This month I want to discuss server virtualization software. The products from VMware and Microsoft give some alternatives to server-based virtualization. If you're new to server virtualization, I suggest you start slowly. Consider virtualizing servers for a test lab or create virtual servers that don't have strict uptime requirements and that have minimal impact on business operations.

There are two major players in the virtual server software market: VMware and Microsoft. VMware has two products for server virtualization: VMware Server (formerly GSX Server) and ESX Server. VMware Server is available as a free download from http://www.vmware.com/download/server/ and has a feature set similar to Microsoft Virtual Server 2005. It has broad support for guest OSs, which makes it an ideal candidate to use for virtual lab creation, especially if you support several different OSs. It has limited support for some guest 64x OSs, compared with Virtual Server 2005, which supports only guest 32bit OSs. You install it over a host OS (Windows Server or Linux). Typically a host server running VMware Server has locally attached storage.

VMware has a beta product called Virtual Machine Importer 2.0 that converts virtual image files from GSX Server, Virtual Server 2005, Microsoft Virtual PC 2004, and Norton Ghost making it easier to convert existing server images into the VMware Server format without having to reinstall the server. It's available as a free download at http://www.vmware.com/products/beta/vmimporter/.

ESX Server is VMware's Enterprise class product that is designed to install in large data centers and co-location facilities. The ideal situation for ESX Server is an environment in which several host servers are connected to a Fibre Channel SAN. ESX Server is priced per host processor. The new x64 dual core/hyper threaded processors are treated as one processor. Typically you can consolidate four to eight virtual servers onto a single host. ESX Server loads a lightweight hardware specific kernel that provides near native hardware access to the guest OSs. Because the kernel is specific to each host server, it has limited support for host server hardware compared with VMware server and Virtual Server 2005. If you plan to use ESX Server, verify that your server hardware is supported by ESX Server. You can download a hardware compatibility guide at http://www.vmware.com/pdf/esx_systems_guide.pdf. If you're running on a SAN, check the guide at http://www.vmware.com/pdf/esx_SAN_guide.pdf to verify that your SAN is supported by ESX Server. Because of ESX Server's lightweight kernel, it has significantly less overhead and provides the better performance of the guest servers, than either VMware Server or Virtual Server 2005.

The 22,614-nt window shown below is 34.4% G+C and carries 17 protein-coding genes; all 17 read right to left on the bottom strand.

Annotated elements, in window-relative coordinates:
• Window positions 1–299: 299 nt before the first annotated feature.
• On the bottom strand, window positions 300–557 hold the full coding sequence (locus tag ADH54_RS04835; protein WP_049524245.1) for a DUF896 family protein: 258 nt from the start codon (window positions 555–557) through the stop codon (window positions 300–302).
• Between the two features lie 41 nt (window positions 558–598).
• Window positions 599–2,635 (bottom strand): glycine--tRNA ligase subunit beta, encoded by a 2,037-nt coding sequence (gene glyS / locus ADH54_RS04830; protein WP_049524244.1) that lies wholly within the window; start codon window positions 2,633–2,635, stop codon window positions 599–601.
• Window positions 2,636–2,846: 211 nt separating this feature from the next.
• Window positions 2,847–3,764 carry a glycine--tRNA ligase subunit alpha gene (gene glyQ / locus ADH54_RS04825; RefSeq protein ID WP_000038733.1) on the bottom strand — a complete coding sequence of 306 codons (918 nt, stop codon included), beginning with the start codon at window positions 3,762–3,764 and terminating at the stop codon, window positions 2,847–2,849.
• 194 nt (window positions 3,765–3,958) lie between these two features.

VMware will soon release a bundled package called VMware Infrastructure 3 that bundles ESX Server with added virtual server enhancements. It comes in three editions: Starter, Standard, and Enterprise. The Enterprise edition includes:

1. ESX Server.
2. VMFS--high performance cluster file system for virtual servers
3. VirtualCenter Agent--central management of virtual server farms
4. Virtual SMP--support for symmetric multiprocessor applications
5. Vmotion--lets an administrator transfer guest virtual servers to a different host without service disruption
6. VMware HA--high availability, SAN transparency, and Microsoft cluster support for virtual servers
7. VMware DRS--dynamically allocate virtual servers across the host server farm for optimized load balancing
8. Consolidated backup--perform full, incremental or image backups of virtual servers

This software's scheduled release is late June 2006.

Virtual Server 2005 is Microsoft's solution for server virtualization. It's available as a free download at http://www.microsoft.com/windowsserversystem/virtualserver/software/privacy.mspx. It runs on top of Windows Server 2003 or Windows XP (test environment only). There is an x64 version of Virtual Server 2005, however all guest OSs must be 32 bit. Virtual Server 2005 doesn't support Itanium processors. Microsoft has a Virtual Server Migration Toolkit that will create a virtual server image from a running physical server. This toolkit is available at http://www.microsoft.com/windowsserversystem/virtualserver/evaluation/vsmt.mspx.

Virtual Server 2005 integrates with Microsoft's management solutions. Microsoft recently released a Virtual Server Management Pack that integrates with Microsoft Operations Manager (MOM). It's available at http://www.microsoft.com/downloads/details.aspx?FamilyID=bf21f798-9b10-40dc-bcdd-4a8358cce94d&DisplayLang=en. This management pack lets you monitor both the host and virtual servers running on a host. Microsoft Systems Management Server (SMS) 2003 Service Pack 2 (SP2) includes some management integration with Virtual Server 2005 that will recognize the presence of Virtual Server 2005 and the discovery of virtual host/guest relationships. If you're a company that already has some of these Microsoft Network Management solutions installed, consider using Virtual Server 2005 as your server virtualization software.

Tip

If you're running Symantec Norton Antivirus (NAV) Corporate Edition 10.0 or Symantec Client Security 3.x eEye Digital Security has have identified a stack overflow problem that could potentially allow a hacker to execute remote code on a computer. Because this is such a big security risk, I suggest you upgrade all of your computers to the latest version as soon as possible. You can find out more about this vulnerability at http://www.symantec.com/avcenter/security/Content/2006.05.25.html.